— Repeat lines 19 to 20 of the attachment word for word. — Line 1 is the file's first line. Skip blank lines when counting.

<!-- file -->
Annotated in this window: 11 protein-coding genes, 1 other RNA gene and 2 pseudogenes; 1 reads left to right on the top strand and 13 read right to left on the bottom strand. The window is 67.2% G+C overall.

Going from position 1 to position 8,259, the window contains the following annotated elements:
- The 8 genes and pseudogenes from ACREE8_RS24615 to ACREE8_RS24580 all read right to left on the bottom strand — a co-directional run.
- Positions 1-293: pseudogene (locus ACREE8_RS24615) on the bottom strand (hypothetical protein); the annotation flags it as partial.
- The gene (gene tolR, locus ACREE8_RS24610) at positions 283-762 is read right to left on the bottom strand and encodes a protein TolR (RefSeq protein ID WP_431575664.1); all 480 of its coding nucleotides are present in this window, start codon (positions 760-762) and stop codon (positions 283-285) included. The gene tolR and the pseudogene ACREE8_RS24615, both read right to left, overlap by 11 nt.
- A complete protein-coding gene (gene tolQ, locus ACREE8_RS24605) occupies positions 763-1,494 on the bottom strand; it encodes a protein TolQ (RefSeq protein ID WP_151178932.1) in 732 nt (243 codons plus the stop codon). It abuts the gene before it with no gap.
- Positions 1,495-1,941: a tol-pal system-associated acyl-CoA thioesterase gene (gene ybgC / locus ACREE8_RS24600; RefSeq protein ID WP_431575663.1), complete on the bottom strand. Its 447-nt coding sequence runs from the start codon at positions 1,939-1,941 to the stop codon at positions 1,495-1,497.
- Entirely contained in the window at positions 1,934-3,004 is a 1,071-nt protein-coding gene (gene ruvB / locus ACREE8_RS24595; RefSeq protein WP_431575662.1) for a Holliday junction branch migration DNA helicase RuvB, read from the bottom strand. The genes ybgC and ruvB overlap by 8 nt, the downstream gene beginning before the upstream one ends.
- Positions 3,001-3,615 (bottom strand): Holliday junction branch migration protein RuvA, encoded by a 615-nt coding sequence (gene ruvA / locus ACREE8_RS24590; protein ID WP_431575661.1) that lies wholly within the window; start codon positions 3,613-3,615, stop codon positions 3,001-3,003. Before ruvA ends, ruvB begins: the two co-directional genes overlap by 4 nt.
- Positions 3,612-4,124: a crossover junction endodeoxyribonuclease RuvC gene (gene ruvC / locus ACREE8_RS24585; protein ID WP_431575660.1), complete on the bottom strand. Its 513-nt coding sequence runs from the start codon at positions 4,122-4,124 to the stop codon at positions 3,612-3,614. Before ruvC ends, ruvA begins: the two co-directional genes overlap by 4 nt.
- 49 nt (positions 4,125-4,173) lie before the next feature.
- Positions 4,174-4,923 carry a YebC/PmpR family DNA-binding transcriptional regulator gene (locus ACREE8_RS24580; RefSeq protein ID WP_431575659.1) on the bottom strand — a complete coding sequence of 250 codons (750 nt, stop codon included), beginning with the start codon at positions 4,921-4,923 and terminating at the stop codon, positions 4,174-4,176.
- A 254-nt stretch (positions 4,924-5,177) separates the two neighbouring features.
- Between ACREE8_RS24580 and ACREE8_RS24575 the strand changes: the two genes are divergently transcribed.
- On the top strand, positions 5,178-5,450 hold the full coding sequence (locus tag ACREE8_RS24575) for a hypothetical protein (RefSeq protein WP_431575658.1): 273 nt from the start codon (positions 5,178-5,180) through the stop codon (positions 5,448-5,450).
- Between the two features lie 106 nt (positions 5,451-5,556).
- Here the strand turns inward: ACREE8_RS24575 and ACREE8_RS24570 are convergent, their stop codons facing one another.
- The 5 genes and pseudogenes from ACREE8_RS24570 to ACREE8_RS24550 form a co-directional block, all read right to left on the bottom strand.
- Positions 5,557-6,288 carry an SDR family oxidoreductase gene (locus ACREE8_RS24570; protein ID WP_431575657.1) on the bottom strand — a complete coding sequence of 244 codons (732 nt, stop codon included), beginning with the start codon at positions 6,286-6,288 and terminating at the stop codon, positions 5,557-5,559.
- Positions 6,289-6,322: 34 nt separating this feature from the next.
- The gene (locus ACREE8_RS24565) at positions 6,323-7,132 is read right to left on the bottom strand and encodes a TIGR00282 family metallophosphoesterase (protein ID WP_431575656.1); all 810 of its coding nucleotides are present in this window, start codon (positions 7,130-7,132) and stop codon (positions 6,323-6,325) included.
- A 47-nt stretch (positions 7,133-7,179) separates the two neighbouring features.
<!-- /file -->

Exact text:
- Positions 5,557-6,288 carry an SDR family oxidoreductase gene (locus ACREE8_RS24570; protein ID WP_431575657.1) on the bottom strand — a complete coding sequence of 244 codons (732 nt, stop codon included), beginning with the start codon at positions 6,286-6,288 and terminating at the stop codon, positions 5,557-5,559.
- Positions 6,289-6,322: 34 nt separating this feature from the next.